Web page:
At this point, if you load the module (available via the fossil repository link on the right) into ghci, you can print square grids. Just use :main 16 8 to print a 16 by 8 maze. Or on a Unix system, you should be able to do ./maze.hs 16 8 to generate a maze from the shell.

Graphical output

That works, but it's not very pretty. So let's do a little graphics. Since I'm not much of a graphics designer, it still won't be very pretty.

Support routines

This is a bit more complicated, so let's start with a couple of support routines.
diaSpace is used to create a spacer. It takes an R2, which is a direction, and a Double indicating how long it is. It outputs a Diagram B R2, which is something we can draw. Given that it's a spacer, it won't draw anything when drawn.
diaSpace :: R2 -> Double -> Diagram B R2
diaSpace unit size = phantom (fromOffsets [unit # scale size] :: Diagram B R2)
diaCell does all the work. It needs to know which Wall to check in a Cell, which direction to draw in, any spacer needed, and the cell size. Plus the board and the cell's index:
diaCell :: (Cell -> Wall) -> R2 -> Diagram B R2 -> Double -> Board -> Int -> Int
           -> Diagram B R2
diaCell side unit space cellSize board i j =
  space ||| make (side (board ! (i, j)))
  where make Wall = strokeT (fromOffsets [unit # scale cellSize])
        make Hall = diaSpace unit cellSize
diaCell returns the space in front of the result of calling the internal function make on the Cells' Wall. make is simple - it uses diaSpace to return a blank space for a Hall, and the Diagram primitives to create a line of length cellSize in the given direction.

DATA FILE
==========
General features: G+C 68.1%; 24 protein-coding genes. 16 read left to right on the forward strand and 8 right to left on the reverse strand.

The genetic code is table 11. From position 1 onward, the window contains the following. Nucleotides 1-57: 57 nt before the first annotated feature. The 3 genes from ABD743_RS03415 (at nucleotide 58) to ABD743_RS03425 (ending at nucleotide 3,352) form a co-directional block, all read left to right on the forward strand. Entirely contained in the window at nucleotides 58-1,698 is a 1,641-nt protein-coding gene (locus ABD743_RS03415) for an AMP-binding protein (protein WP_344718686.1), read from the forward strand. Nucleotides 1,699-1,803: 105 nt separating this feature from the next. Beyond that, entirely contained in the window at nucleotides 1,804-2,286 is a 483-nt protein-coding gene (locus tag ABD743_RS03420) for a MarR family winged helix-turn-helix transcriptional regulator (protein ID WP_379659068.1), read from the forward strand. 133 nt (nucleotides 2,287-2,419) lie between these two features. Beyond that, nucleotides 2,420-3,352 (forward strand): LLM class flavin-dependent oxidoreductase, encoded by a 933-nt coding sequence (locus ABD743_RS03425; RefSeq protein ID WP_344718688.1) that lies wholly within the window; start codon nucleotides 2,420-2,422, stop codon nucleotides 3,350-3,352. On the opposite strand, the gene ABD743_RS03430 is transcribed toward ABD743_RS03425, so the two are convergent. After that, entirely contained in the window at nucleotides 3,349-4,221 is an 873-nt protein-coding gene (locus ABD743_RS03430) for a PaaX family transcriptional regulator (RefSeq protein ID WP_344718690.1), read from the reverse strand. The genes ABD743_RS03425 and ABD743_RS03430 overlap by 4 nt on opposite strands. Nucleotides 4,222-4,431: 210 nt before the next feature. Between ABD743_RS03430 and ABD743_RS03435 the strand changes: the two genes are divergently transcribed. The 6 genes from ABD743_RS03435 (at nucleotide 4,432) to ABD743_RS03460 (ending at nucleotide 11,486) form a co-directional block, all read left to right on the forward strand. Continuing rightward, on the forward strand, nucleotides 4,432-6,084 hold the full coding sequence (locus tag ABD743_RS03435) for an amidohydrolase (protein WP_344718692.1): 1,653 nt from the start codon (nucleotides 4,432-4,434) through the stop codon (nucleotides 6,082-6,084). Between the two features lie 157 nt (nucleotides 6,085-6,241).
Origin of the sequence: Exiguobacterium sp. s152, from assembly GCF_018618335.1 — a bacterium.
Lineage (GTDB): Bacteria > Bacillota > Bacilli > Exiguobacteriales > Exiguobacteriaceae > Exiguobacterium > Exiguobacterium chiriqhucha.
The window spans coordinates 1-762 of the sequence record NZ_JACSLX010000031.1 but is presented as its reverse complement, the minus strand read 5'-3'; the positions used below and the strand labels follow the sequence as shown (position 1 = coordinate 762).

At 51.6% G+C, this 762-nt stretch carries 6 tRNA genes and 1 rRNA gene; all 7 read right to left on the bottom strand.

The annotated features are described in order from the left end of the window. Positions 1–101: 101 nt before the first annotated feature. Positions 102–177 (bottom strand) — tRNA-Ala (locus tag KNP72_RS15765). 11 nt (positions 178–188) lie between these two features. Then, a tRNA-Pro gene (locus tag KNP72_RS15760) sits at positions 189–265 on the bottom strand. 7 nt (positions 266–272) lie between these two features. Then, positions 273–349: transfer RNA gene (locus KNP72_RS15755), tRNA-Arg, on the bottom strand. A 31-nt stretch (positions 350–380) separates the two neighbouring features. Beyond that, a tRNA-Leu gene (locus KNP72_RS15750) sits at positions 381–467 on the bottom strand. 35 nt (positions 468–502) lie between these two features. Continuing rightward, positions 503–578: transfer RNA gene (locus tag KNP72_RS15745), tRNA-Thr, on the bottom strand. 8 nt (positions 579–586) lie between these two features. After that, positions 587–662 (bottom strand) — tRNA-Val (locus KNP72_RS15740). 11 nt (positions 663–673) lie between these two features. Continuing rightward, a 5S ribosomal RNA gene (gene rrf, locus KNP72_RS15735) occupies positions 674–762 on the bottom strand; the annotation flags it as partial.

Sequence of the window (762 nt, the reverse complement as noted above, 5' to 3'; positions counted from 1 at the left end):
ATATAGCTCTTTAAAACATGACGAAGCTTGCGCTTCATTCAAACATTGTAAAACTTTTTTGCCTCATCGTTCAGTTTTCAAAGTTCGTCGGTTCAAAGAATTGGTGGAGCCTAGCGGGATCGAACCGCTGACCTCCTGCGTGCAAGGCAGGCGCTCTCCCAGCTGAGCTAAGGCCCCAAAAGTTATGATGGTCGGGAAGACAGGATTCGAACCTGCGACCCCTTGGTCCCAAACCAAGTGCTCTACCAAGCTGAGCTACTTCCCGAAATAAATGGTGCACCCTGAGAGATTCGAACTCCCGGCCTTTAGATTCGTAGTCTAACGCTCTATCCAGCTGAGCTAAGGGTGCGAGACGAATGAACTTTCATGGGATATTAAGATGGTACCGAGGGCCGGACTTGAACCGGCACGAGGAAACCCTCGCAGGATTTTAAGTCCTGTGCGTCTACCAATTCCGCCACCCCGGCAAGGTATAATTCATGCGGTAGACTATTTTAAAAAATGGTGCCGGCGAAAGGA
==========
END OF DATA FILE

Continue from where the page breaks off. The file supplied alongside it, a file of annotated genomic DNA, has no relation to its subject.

Drawing cells.

Given diaCell, the two routines for drawing walls are simple:
diaX, diaY :: Double -> Board -> Int -> Int -> Diagram B R2
diaX = diaCell y unitX mempty
diaY cellSize = diaCell x unitY (diaSpace unitX cellSize) cellSize
The type of diaX and diaY match the types needed by drawBoard. diaX is just diaCell with the y Wall selector as it's first argument, the x direction and an empty spacer, as the wall spans the entire length of the Cell. diaY needs the cellSize argument as well, since the spacer it passes to diaCell is a cellSize spacer created by diaSpace.

Drawing the board

The row creator for drawBoard is simply the Diagram function hcat, which accepts a list of diagrams and puts them together horizontally in a new diagram.
The board creator is almost that simply, but is actually long enough to get it's own function:
diaBoard :: Double -> [Diagram B R2] -> IO ()
diaBoard ww rows =
  renderCairo "maze.png" Absolute $ vcat rows # centerXY # pad 1.1 # lwO ww
As with the row creator, the bulk of the work is done by the Diagram function vcat, which stacks the diagrams up vertically instead of horizontally. That image is then centered by centerXY, padded by pad 1.1, and the line weight is set to the wall width with lw0 ww. That diagram is passed to renderCairo along with some extra arguments so that it creates an appropriately scaled output in the file maze.png.

Seeing the result

The version of maze.hs in the fossil repository has the Diagram (and OpenSCAD) drawing code commented out. Once you install the diagrams package and the diagrams-cairo package, you can change that. Look for three places where a line starts with {- Comment out. The first two will need to be moved down to the next blank line. The last one will need to be moved down to beneath diaBoard. You can now run this in ghci as :main 16 8 40 2, or as ./maze.hs 16 8 40 2. The two new arguments are the size of the cell and the width of the walls to draw. The old ASCII invocations will still work as well.
After running it with 4 arguments, the file maze.png will be created in the current directory, and you can display that.
Expanding this to display images from the command line, or to embed it in an app for solving mazes, is left as an exercise for the reader. In which case, it ought to be made pretty as well.

Printing in 3d